Microsoft released a patch for “Follina,” the notorious Microsoft Support Diagnostic Tool (MSDT) zero-day vulnerability, in its June security update.
The zero-day, tracked as CVE-2022-30190, is an MSDT remote code execution flaw affecting all Windows versions that still receive security updates.
“The update for this vulnerability is in the June 2022 cumulative Windows Updates,” says the company in an advisory. “Microsoft strongly recommends that customers install the updates to be fully protected from the vulnerability. Customers whose systems are configured to receive automatic updates do not need to take any further action.”
Successfully exploiting this security flaw could allow threat actors to perform remote arbitrary code execution piggybacking a host app to elevate privileges. Through the calling app, attackers could access and modify data, install programs, and create new user accounts if the compromised user account has clearance.
Security researchers demonstrated that attackers could leverage the Follina vulnerability to download an HTML file through a Word document, which could exploit MSDT to execute code remotely. The zero-day could also evade detection, wouldn’t require macro code to run scripts or execute binaries, and would work without elevated privileges.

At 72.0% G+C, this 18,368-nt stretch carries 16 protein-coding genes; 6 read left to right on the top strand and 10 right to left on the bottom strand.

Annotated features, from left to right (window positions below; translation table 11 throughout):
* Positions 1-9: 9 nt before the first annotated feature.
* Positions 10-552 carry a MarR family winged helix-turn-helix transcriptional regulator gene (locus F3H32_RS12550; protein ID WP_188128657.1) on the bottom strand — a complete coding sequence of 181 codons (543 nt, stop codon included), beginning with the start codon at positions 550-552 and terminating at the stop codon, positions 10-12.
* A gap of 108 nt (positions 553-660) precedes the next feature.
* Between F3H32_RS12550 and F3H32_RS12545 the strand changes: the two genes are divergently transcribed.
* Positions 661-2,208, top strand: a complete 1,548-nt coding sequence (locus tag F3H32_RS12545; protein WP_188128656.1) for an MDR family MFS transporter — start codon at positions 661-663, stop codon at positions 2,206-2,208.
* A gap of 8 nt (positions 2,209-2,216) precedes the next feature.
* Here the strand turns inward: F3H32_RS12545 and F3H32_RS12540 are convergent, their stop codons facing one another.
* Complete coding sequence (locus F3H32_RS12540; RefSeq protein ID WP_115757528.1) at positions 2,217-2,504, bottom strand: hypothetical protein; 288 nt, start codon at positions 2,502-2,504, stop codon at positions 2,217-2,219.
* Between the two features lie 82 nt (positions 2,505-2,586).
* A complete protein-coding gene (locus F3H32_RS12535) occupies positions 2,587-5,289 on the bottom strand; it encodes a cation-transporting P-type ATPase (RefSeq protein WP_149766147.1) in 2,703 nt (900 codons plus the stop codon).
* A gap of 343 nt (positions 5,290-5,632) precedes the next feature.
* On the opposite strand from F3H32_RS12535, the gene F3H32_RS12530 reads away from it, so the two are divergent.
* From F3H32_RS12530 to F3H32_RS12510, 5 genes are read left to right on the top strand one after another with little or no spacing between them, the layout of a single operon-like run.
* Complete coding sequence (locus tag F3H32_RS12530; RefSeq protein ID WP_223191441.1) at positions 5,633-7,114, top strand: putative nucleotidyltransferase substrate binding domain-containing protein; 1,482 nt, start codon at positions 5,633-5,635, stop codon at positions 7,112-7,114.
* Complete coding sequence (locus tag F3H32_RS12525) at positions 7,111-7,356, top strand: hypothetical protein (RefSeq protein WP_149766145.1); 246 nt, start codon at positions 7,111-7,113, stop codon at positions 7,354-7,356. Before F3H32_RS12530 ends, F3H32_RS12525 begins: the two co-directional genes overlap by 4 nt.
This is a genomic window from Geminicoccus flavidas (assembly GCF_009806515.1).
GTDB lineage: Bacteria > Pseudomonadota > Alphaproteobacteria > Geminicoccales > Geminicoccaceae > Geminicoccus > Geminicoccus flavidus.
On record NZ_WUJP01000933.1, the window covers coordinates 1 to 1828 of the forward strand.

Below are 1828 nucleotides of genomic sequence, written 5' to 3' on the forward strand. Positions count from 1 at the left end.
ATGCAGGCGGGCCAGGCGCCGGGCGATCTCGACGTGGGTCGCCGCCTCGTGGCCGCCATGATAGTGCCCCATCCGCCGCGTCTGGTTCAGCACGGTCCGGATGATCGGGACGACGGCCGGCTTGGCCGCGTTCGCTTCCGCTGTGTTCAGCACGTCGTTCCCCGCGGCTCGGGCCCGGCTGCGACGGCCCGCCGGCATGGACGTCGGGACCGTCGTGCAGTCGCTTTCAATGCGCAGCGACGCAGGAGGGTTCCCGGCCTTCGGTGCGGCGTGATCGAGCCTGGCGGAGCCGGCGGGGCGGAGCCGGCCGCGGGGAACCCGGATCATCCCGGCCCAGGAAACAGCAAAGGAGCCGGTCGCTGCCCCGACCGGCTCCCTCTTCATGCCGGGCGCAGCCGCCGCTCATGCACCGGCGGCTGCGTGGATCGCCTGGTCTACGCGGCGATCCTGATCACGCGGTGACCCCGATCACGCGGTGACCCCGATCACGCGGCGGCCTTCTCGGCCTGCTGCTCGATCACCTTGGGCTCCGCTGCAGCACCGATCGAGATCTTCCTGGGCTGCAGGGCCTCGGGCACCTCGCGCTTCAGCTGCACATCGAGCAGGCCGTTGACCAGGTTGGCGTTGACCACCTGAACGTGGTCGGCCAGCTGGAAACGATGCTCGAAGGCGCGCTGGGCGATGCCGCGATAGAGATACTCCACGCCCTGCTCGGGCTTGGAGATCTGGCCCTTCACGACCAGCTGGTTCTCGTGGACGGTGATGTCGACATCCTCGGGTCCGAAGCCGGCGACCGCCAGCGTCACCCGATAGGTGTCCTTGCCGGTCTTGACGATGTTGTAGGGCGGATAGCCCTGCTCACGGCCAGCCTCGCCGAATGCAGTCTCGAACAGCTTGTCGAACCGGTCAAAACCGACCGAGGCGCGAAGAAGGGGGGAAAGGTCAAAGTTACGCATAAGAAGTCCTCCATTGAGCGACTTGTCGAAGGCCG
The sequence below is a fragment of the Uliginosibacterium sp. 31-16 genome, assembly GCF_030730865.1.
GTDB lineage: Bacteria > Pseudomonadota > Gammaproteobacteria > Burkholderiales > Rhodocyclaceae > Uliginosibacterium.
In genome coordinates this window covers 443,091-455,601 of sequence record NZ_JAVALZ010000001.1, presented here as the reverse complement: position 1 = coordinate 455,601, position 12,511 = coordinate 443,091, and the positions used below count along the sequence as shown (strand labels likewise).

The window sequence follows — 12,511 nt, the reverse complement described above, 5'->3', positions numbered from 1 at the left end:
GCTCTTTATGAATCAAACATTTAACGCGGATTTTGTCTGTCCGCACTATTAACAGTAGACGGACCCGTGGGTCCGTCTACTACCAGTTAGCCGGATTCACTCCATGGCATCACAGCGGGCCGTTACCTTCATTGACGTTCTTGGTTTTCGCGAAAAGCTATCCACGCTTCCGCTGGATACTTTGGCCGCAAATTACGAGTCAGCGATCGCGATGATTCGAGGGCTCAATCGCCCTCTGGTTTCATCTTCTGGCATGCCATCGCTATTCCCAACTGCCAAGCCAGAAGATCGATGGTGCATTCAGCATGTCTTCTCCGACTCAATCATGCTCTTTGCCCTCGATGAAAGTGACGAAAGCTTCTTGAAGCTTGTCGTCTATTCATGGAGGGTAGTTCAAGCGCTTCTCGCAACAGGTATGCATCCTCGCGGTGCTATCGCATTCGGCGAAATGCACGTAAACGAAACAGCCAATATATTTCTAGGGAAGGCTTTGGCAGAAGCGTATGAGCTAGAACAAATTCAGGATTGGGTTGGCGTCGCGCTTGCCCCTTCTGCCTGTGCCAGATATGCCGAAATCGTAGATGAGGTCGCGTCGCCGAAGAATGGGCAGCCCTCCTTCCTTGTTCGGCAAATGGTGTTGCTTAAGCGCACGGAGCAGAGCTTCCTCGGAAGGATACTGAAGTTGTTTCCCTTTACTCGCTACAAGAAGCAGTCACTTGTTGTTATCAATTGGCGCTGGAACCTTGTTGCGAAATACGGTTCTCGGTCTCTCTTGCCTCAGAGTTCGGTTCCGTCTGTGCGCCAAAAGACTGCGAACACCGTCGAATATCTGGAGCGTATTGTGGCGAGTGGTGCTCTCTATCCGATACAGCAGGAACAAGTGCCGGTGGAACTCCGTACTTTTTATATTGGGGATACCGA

Applying this month’s Microsoft security updates won’t prevent attackers from using Microsoft Office to load Windows protocol URI handlers automatically without requiring user interaction. However, it will block PowerShell injection, rendering the attack unusable by disabling its vector.
In other words, Microsoft’s June updates block code injection, but the exploit code will still be able to launch msdt.exe on vulnerable systems.
Until recently, Microsoft provided a workaround to help users prevent Follina attacks, which involved disabling the MSDT URL protocol. This would deter troubleshooters from being launched as links on vulnerable systems.
To protect against Follina, users should apply Microsoft’s new security patches in conjunction with the MSDT-disabling workaround. This would protect the machine against code injection attempts and prevent attackers from launching the diagnostic tool via infected Word documents.